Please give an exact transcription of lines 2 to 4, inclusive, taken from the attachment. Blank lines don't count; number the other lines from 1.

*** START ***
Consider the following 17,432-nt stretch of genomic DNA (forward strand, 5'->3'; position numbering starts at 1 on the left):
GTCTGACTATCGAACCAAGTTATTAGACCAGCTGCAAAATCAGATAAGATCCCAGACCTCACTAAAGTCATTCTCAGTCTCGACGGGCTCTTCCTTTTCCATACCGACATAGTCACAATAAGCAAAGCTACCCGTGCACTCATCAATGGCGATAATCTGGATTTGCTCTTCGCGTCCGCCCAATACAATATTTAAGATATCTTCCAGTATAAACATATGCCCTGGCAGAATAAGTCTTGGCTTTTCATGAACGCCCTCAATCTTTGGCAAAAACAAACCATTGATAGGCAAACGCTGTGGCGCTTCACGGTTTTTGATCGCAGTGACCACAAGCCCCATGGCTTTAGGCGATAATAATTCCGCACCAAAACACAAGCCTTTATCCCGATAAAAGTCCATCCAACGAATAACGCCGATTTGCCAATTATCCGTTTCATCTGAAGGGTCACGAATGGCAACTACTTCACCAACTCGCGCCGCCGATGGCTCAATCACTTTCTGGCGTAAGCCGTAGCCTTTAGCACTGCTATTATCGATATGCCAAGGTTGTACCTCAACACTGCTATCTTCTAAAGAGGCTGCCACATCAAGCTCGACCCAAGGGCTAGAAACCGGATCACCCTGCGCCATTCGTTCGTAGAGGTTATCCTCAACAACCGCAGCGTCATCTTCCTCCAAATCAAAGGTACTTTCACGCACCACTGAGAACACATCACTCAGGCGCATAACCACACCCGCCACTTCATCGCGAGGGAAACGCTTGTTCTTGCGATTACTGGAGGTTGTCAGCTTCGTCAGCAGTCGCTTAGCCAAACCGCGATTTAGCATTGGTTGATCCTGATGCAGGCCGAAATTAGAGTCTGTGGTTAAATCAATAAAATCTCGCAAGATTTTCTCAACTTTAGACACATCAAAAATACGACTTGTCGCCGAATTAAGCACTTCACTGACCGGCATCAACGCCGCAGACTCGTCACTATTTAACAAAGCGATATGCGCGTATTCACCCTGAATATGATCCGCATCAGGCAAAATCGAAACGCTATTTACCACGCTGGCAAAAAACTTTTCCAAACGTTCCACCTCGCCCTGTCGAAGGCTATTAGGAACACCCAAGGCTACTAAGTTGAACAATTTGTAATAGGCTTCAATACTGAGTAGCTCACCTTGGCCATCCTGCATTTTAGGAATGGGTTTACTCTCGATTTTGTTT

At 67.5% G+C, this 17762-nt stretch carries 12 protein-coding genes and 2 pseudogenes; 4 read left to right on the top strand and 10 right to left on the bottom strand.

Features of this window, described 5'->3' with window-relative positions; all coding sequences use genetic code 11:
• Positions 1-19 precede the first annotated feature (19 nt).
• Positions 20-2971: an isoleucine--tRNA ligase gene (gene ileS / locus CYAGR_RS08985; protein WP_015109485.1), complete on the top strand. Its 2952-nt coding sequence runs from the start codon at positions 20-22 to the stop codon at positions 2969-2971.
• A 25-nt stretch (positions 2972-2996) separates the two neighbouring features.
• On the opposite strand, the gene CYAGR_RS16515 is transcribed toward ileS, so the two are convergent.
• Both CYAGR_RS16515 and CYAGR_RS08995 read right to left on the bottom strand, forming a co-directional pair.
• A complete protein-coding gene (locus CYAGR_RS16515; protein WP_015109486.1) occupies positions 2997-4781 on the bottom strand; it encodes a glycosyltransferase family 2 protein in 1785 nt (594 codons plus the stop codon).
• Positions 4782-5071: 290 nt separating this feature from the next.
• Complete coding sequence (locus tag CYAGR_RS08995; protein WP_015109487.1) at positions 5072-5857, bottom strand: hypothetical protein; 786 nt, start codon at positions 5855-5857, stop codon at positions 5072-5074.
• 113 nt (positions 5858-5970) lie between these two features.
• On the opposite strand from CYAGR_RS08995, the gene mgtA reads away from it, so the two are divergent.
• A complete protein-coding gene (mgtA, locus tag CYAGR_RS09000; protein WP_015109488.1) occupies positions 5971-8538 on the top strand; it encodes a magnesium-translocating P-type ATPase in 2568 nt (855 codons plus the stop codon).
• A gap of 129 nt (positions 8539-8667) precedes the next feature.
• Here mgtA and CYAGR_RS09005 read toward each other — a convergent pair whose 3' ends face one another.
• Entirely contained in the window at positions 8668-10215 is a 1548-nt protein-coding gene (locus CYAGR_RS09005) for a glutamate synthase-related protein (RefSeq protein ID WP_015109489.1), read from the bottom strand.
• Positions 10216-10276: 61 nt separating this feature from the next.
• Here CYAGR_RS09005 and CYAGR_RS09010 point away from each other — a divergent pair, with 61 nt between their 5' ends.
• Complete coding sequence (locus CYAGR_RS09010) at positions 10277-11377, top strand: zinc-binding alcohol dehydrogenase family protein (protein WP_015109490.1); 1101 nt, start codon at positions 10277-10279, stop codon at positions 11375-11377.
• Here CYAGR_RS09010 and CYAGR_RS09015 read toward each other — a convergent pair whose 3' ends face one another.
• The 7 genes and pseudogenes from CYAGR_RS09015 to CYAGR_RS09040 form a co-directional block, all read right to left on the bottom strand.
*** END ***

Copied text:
GTCTGACTATCGAACCAAGTTATTAGACCAGCTGCAAAATCAGATAAGATCCCAGACCTCACTAAAGTCATTCTCAGTCTCGACGGGCTCTTCCTTTTCCATACCGACATAGTCACAATAAGCAAAGCTACCCGTGCACTCATCAATGGCGATAATCTGGATTTGCTCTTCGCGTCCGCCCAATACAATATTTAAGATATCTTCCAGTATAAACATATGCCCTGGCAGAATAAGTCTTGGCTTTTCATGAACGCCCTCAATCTTTGGCAAAAACAAACCATTGATAGGCAAACGCTGTGGCGCTTCACGGTTTTTGATCGCAGTGACCACAAGCCCCATGGCTTTAGGCGATAATAATTCCGCACCAAAACACAAGCCTTTATCCCGATAAAAGTCCATCCAACGAATAACGCCGATTTGCCAATTATCCGTTTCATCTGAAGGGTCACGAATGGCAACTACTTCACCAACTCGCGCCGCCGATGGCTCAATCACTTTCTGGCGTAAGCCGTAGCCTTTAGCACTGCTATTATCGATATGCCAAGGTTGTACCTCAACACTGCTATCTTCTAAAGAGGCTGCCACATCAAGCTCGACCCAAGGGCTAGAAACCGGATCACCCTGCGCCATTCGTTCGTAGAGGTTATCCTCAACAACCGCAGCGTCATCTTCCTCCAAATCAAAGGTACTTTCACGCACCACTGAGAACACATCACTCAGGCGCATAACCACACCCGCCACTTCATCGCGAGGGAAACGCTTGTTCTTGCGATTACTGGAGGTTGTCAGCTTCGTCAGCAGTCGCTTAGCCAAACCGCGATTTAGCATTGGTTGATCCTGATGCAGGCCGAAATTAGAGTCTGTGGTTAAATCAATAAAATCTCGCAAGATTTTCTCAACTTTAGACACATCAAAAATACGACTTGTCGCCGAATTAAGCACTTCACTGACCGGCATCAACGCCGCAGACTCGTCACTATTTAACAAAGCGATATGCGCGTATTCACCCTGAATATGATCCGCATCAGGCAAAATCGAAACGCTATTTACCACGCTGGCAAAAAACTTTTCCAAACGTTCCACCTCGCCCTGTCGAAGGCTATTAGGAACACCCAAGGCTACTAAGTTGAACAATTTGTAATAGGCTTCAATACTGAGTAGCTCACCTTGGCCATCCTGCATTTTAGGAATGGGTTTACTCTCGATTTTGTTT

At 67.5% G+C, this 17762-nt stretch carries 12 protein-coding genes and 2 pseudogenes; 4 read left to right on the top strand and 10 right to left on the bottom strand.

Features of this window, described 5'->3' with window-relative positions; all coding sequences use genetic code 11: